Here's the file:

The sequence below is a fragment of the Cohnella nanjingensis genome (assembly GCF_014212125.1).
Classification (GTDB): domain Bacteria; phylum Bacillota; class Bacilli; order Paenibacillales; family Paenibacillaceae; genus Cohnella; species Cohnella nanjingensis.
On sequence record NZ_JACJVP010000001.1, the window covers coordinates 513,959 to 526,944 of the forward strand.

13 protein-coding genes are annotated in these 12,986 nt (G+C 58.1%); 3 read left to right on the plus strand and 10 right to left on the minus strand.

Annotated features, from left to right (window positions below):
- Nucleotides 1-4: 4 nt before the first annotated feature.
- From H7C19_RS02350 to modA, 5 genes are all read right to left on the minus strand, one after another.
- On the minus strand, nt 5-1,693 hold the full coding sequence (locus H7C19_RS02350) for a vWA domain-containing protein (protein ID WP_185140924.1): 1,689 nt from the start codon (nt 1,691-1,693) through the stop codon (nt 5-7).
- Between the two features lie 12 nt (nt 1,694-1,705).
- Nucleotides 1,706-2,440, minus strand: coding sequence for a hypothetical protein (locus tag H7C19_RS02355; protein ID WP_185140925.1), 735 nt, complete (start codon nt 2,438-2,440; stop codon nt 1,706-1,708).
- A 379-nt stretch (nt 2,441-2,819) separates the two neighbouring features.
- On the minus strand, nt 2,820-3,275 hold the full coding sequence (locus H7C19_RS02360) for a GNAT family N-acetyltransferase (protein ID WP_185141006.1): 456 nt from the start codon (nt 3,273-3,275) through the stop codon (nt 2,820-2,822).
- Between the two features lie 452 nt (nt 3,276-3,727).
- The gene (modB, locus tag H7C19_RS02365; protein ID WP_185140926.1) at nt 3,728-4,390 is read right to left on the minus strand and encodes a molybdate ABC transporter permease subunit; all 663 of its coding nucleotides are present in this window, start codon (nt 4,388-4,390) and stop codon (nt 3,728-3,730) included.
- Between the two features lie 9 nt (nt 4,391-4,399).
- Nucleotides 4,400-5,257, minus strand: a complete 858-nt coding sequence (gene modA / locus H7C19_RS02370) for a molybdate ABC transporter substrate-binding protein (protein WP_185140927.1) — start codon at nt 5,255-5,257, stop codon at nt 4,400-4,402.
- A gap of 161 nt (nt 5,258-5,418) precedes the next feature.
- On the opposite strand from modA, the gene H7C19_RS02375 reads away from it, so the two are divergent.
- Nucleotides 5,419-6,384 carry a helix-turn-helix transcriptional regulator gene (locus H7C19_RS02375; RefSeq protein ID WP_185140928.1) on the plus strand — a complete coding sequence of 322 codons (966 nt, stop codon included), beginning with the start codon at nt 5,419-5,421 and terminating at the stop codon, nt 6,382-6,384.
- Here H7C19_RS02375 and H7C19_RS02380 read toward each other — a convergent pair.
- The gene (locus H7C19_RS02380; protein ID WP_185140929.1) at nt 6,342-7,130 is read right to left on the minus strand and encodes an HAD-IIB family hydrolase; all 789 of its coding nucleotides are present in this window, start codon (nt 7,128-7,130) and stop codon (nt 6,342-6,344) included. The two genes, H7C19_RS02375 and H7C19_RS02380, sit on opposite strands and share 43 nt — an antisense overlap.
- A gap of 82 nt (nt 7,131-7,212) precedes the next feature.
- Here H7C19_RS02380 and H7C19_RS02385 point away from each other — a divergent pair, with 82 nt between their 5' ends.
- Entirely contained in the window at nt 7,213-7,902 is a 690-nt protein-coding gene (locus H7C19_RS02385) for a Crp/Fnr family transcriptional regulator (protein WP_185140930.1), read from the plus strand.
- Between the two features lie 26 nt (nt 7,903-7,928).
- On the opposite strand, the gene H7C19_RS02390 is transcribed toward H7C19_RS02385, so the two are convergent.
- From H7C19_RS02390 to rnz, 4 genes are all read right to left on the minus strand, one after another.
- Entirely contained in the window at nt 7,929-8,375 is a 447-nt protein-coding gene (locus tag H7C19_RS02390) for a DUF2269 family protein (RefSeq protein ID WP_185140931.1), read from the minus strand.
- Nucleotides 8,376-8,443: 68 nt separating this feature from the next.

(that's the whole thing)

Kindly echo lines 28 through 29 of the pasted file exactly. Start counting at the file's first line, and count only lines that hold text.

- Entirely contained in the window at nt 7,929-8,375 is a 447-nt protein-coding gene (locus tag H7C19_RS02390) for a DUF2269 family protein (RefSeq protein ID WP_185140931.1), read from the minus strand.
- Nucleotides 8,376-8,443: 68 nt separating this feature from the next.